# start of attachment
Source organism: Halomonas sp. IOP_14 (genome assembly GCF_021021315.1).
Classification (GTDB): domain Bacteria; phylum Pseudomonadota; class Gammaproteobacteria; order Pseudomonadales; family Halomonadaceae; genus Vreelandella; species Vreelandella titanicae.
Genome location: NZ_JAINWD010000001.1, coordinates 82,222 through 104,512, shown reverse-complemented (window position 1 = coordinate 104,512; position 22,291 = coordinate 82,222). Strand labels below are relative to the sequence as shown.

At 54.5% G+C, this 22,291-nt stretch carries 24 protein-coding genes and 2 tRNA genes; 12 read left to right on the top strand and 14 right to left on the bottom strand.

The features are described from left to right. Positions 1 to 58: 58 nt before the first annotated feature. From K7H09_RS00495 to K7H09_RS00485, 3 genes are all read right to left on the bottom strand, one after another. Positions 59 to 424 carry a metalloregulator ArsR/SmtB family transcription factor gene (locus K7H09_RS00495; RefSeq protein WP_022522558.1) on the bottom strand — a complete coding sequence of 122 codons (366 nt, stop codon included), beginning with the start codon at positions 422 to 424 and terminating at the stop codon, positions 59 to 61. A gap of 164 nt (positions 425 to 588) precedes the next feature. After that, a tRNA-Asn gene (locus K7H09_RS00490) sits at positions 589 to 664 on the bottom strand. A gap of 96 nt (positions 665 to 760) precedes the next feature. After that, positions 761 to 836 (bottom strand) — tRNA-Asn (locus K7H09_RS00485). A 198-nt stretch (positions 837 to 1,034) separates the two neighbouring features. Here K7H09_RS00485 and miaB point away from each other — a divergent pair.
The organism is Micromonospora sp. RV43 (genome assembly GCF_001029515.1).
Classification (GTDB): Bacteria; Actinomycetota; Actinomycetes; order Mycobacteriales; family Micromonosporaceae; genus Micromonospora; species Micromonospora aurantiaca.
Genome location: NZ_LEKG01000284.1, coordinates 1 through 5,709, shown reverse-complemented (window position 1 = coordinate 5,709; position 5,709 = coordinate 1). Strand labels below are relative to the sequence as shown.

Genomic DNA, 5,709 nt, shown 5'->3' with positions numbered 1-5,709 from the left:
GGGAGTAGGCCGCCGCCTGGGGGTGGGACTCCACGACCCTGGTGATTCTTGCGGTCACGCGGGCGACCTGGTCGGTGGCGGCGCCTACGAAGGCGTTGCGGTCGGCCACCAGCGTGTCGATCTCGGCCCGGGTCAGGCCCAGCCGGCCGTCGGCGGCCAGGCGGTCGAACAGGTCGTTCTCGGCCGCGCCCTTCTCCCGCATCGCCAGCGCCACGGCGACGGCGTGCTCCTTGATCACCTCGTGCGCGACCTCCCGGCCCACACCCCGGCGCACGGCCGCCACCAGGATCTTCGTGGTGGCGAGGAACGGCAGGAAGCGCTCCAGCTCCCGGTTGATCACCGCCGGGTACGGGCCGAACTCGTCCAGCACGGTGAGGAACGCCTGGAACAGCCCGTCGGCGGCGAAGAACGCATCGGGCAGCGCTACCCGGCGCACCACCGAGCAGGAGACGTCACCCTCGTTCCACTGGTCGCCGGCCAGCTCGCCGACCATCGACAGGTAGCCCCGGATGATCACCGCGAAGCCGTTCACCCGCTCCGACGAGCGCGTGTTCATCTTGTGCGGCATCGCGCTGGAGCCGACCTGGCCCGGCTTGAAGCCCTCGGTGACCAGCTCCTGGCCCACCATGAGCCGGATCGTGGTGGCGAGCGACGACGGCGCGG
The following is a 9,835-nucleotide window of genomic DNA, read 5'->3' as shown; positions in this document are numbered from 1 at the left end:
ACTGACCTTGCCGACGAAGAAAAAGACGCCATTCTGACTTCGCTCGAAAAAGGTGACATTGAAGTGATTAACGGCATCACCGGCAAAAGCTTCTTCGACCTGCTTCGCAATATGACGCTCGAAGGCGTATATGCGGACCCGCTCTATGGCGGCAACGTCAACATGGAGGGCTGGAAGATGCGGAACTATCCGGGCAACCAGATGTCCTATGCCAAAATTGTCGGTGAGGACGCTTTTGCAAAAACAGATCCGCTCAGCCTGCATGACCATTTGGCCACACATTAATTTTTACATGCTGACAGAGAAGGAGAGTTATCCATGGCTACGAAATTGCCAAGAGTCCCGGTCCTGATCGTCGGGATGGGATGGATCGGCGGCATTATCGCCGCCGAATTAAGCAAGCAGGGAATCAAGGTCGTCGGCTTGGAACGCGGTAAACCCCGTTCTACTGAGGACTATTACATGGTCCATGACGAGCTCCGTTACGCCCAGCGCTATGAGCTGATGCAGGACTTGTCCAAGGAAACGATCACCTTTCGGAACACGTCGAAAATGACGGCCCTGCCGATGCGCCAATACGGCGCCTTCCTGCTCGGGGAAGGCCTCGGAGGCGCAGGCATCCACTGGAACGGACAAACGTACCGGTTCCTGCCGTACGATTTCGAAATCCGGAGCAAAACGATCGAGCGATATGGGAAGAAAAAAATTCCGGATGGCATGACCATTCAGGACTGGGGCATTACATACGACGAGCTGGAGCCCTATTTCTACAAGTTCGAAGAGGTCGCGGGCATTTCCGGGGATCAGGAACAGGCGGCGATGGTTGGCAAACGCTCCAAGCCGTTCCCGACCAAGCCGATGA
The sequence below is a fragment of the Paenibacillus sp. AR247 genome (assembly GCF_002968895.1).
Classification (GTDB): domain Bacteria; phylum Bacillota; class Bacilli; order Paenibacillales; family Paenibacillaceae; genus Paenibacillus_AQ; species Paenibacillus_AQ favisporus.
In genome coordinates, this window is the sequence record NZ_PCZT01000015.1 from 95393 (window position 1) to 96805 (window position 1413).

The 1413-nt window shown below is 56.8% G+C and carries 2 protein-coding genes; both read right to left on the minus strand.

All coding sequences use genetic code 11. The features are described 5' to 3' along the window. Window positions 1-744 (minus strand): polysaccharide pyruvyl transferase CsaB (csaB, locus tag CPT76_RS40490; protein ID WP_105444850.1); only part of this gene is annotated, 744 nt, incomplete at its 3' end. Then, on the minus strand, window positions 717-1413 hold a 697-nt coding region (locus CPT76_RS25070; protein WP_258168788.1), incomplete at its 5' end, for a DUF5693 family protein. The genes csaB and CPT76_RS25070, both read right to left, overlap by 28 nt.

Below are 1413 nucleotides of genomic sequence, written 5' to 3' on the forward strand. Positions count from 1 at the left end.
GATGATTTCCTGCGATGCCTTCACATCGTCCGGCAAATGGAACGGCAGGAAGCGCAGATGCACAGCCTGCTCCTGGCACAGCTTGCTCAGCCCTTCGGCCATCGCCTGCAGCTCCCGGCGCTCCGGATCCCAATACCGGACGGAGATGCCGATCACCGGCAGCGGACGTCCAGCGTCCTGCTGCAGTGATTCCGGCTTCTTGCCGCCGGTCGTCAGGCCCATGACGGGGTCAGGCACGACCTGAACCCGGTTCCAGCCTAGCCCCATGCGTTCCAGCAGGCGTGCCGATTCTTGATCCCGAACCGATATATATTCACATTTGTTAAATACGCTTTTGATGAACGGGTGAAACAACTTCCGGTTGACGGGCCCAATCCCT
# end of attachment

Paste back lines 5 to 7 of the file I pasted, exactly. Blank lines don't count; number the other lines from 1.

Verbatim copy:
The features are described from left to right. Positions 1 to 58: 58 nt before the first annotated feature. From K7H09_RS00495 to K7H09_RS00485, 3 genes are all read right to left on the bottom strand, one after another. Positions 59 to 424 carry a metalloregulator ArsR/SmtB family transcription factor gene (locus K7H09_RS00495; RefSeq protein WP_022522558.1) on the bottom strand — a complete coding sequence of 122 codons (366 nt, stop codon included), beginning with the start codon at positions 422 to 424 and terminating at the stop codon, positions 59 to 61. A gap of 164 nt (positions 425 to 588) precedes the next feature. After that, a tRNA-Asn gene (locus K7H09_RS00490) sits at positions 589 to 664 on the bottom strand. A gap of 96 nt (positions 665 to 760) precedes the next feature. After that, positions 761 to 836 (bottom strand) — tRNA-Asn (locus K7H09_RS00485). A 198-nt stretch (positions 837 to 1,034) separates the two neighbouring features. Here K7H09_RS00485 and miaB point away from each other — a divergent pair.
The organism is Micromonospora sp. RV43 (genome assembly GCF_001029515.1).
Classification (GTDB): Bacteria; Actinomycetota; Actinomycetes; order Mycobacteriales; family Micromonosporaceae; genus Micromonospora; species Micromonospora aurantiaca.